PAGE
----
Perfectionistic thinking is seriously dangerousI don’t think this can be underestimated. Firstly, perfectionistic thinking can massively reduce our academic performance. More about this later. But more to the point perhaps, perfectionism can cost lives. Student suicide rates are on the increase year on year. The New York Times in it’s article on student suicides quotes a Duke University report in which it’s female students say that they feel under pressure to be “effortlessly perfect”. As the article says these students feel that they have to be “smart, accomplished, fit, beautiful and popular, all without visible effort.” New York Times

This aspect of making ‘perfection’ look effortless is a typically perfectionistic twist on what would already be a hard task. That we should not only feel that we should be perfect – but also believe that we must make our efforts to be perfect look effortless is truly exhausting. And on a very human level, it is alienating. Perfectionistic thinking is at it’s heart a cognitive distortion. It naturally causes us to isolate ourselves from others when we do not feel we are reaching our own unrealistically high standards. It is this cocktail of feeling vulnerable and inadequate combined with a withdrawal from those who could support us or point out our faulty perspectives that leads to a high vulnerability to self harm and suicide. This student group warrant fast and effective clinical support.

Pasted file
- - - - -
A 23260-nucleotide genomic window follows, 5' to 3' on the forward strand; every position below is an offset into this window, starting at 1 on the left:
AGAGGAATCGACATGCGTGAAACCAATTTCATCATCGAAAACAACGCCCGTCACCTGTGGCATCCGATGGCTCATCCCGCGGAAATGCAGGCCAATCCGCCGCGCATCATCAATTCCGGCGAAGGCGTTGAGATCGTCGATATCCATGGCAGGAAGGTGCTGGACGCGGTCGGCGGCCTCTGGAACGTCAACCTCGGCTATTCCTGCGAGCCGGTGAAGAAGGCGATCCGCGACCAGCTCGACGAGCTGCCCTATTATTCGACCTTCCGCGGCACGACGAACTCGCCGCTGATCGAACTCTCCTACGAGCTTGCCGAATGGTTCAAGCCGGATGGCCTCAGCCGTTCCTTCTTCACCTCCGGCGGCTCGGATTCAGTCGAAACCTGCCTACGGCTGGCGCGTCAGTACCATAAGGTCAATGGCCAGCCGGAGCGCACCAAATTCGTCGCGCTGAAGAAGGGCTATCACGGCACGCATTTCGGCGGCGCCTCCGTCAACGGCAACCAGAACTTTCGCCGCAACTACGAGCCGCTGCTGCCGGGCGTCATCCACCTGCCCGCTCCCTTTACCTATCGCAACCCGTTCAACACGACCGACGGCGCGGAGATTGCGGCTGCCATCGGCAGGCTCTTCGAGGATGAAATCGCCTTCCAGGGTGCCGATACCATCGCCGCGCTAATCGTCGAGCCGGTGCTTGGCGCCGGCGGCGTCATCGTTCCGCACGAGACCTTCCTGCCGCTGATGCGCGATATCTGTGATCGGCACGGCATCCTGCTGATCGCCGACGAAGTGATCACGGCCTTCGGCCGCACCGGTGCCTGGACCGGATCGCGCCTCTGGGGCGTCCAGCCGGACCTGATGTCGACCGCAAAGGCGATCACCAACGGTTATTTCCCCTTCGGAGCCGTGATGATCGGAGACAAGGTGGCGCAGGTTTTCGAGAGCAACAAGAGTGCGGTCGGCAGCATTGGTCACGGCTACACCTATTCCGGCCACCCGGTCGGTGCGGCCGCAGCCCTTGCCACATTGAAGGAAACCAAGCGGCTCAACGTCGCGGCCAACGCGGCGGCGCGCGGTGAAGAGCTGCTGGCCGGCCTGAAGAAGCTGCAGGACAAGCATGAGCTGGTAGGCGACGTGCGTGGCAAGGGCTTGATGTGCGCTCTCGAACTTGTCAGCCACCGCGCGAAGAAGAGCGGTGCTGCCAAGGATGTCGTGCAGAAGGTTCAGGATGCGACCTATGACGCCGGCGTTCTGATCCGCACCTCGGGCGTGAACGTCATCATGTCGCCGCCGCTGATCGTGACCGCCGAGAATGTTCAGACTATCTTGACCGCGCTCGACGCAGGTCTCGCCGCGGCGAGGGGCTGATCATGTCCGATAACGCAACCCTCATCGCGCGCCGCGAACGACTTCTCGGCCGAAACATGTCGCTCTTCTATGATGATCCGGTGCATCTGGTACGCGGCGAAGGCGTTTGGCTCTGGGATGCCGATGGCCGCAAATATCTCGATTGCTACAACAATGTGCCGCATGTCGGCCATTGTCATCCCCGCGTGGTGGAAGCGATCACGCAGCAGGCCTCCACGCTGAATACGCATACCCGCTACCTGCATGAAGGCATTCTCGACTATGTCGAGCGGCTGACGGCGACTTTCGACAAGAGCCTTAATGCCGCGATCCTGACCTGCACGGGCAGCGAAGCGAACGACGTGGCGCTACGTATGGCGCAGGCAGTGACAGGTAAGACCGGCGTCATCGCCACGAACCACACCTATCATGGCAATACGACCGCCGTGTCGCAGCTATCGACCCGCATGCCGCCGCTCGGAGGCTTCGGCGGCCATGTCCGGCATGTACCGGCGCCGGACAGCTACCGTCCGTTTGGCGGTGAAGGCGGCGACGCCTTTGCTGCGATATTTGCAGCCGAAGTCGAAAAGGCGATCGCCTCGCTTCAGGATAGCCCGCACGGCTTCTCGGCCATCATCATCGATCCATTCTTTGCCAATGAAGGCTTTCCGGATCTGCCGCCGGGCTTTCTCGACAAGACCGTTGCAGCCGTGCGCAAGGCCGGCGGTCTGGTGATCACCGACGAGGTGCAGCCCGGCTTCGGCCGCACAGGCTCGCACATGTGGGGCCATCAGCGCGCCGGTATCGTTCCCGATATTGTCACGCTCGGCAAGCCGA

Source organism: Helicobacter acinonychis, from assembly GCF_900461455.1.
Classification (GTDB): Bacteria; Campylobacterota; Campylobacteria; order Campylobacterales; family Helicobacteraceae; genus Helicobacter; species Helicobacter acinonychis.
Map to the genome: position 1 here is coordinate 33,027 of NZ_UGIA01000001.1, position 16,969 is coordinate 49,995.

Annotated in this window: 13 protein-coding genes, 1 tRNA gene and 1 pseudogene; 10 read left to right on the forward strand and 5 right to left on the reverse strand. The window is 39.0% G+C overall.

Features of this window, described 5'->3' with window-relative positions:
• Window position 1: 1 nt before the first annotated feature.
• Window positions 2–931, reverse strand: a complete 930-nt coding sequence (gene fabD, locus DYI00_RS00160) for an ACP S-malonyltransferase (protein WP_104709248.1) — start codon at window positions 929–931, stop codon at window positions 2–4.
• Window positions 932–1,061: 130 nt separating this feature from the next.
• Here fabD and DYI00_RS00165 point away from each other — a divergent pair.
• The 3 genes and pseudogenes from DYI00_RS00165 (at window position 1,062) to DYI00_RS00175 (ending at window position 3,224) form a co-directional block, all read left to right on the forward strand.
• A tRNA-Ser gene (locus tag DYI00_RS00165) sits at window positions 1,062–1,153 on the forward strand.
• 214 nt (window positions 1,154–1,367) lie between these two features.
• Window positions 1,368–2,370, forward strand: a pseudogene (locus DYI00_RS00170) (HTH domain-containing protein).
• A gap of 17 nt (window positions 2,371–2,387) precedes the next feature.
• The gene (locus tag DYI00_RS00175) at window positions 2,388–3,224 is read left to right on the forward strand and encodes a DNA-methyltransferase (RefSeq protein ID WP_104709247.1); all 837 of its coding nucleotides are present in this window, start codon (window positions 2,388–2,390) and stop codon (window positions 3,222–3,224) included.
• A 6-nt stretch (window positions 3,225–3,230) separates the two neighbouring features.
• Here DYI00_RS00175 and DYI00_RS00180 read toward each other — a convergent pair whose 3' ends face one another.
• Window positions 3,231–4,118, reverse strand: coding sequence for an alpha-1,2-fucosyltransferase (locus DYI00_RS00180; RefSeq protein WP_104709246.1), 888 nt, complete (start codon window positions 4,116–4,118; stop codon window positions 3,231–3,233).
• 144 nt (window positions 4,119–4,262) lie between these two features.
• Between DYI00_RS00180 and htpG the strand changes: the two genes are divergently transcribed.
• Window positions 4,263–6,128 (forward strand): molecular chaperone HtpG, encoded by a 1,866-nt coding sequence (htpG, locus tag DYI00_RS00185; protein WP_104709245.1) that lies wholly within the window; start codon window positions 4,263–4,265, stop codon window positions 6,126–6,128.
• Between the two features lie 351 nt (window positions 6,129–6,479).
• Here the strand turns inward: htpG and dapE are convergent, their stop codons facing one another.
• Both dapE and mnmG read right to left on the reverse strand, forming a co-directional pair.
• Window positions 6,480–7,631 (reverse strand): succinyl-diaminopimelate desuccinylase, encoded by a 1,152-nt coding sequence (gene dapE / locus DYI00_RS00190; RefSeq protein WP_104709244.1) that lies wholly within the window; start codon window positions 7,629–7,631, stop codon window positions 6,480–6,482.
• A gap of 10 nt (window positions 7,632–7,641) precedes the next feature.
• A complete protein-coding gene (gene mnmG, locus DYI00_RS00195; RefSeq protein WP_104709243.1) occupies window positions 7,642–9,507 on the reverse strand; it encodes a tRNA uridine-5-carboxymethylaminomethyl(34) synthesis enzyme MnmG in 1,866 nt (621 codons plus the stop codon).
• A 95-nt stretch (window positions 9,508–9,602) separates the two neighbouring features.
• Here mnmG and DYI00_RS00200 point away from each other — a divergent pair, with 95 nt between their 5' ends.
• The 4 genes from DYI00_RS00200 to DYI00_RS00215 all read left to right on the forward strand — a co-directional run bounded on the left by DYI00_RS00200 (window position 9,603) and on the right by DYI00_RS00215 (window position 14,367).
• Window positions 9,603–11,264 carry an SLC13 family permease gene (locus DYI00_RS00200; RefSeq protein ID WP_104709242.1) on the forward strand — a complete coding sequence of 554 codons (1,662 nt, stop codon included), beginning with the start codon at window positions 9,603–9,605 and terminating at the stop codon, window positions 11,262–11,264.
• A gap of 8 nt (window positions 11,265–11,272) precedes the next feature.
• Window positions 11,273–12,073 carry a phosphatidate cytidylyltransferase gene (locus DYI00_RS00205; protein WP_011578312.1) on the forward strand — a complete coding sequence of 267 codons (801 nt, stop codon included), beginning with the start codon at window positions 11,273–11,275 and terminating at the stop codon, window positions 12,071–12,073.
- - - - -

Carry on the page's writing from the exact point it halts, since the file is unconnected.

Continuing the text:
Supporting perfectionists requires academic enticements